Michigan pizza shop owner who refused to close for COVID-19 seeks reimbursement of fines

Michigan pizza shop owner who refused to close for COVID-19 seeks reimbursement of fines
© Ingham County Sheriff's Office

A Michigan restaurant owner who had her license revoked and spent four nights in jail after she refused to comply with a coronavirus ban on indoor dining is suing the state to have her contempt of court findings dropped and fines related to her decision dismissed.

The Associated Press reported that an attorney for Marlena Pavlos-Hackney filed a motion Tuesday demanding a refund for $15,000 paid in fines, arguing that she appeared in court for a March 19 hearing at which she was found in contempt of court without a lawyer despite having retained counsel.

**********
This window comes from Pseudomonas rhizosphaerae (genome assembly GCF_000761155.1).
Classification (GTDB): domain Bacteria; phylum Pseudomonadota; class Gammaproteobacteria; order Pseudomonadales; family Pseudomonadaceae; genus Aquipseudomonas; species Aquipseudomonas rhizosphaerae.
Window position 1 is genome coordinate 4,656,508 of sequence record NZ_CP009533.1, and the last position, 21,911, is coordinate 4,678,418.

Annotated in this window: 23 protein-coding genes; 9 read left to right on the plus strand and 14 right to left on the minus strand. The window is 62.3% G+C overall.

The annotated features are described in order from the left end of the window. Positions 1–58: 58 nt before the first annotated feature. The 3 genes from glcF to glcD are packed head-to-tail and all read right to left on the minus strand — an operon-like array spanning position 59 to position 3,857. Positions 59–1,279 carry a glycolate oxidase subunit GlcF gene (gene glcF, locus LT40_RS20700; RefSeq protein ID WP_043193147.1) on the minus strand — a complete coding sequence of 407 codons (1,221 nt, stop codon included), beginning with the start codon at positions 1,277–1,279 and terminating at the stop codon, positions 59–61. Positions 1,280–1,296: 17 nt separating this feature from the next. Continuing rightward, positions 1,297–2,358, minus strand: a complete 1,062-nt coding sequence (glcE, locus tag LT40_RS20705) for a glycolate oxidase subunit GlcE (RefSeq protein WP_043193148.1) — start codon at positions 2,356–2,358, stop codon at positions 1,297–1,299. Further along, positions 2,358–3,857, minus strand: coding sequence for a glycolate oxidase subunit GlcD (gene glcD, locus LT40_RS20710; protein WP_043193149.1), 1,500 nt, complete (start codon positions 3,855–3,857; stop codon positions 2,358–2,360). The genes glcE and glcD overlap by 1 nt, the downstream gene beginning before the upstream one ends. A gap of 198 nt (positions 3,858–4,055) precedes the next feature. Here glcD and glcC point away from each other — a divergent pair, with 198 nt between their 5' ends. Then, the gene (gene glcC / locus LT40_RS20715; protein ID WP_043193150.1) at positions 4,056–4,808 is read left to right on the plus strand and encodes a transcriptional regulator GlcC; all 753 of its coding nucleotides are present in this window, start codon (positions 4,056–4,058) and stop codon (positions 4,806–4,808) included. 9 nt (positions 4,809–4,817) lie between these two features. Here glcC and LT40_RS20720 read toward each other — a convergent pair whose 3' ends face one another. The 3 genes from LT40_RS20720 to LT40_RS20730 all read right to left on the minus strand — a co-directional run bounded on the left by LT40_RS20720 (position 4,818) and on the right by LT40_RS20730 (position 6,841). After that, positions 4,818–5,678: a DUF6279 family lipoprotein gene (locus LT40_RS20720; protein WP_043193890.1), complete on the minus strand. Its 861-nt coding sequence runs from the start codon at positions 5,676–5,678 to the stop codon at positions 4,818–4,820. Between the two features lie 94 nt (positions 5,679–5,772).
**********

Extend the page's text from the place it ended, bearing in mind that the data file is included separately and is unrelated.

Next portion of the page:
Pavlos-Hackney was jailed after being found in contempt of court but released after officers were convinced that her restaurant would remain closed.

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The owner of Marlena's Bistro and Pizzeria in Holland, Mich. was arrested last month after her food service license was suspended in January over her refusal to stop serving customers indoors following the state's pandemic ban in November.

A sign previously on the door of her pizza shop read: “Welcome. We are a Constitutionally Compliant Business. We are not infringing on anyone’s inalienable rights. By law, we do not follow any of the governor’s, mayor’s, health department’s, or other government agency orders or suggestions pertaining to social distancing or mask wearing."

It's unclear whether Pavlos-Hackney has made any further attempts to reopen her business since her release.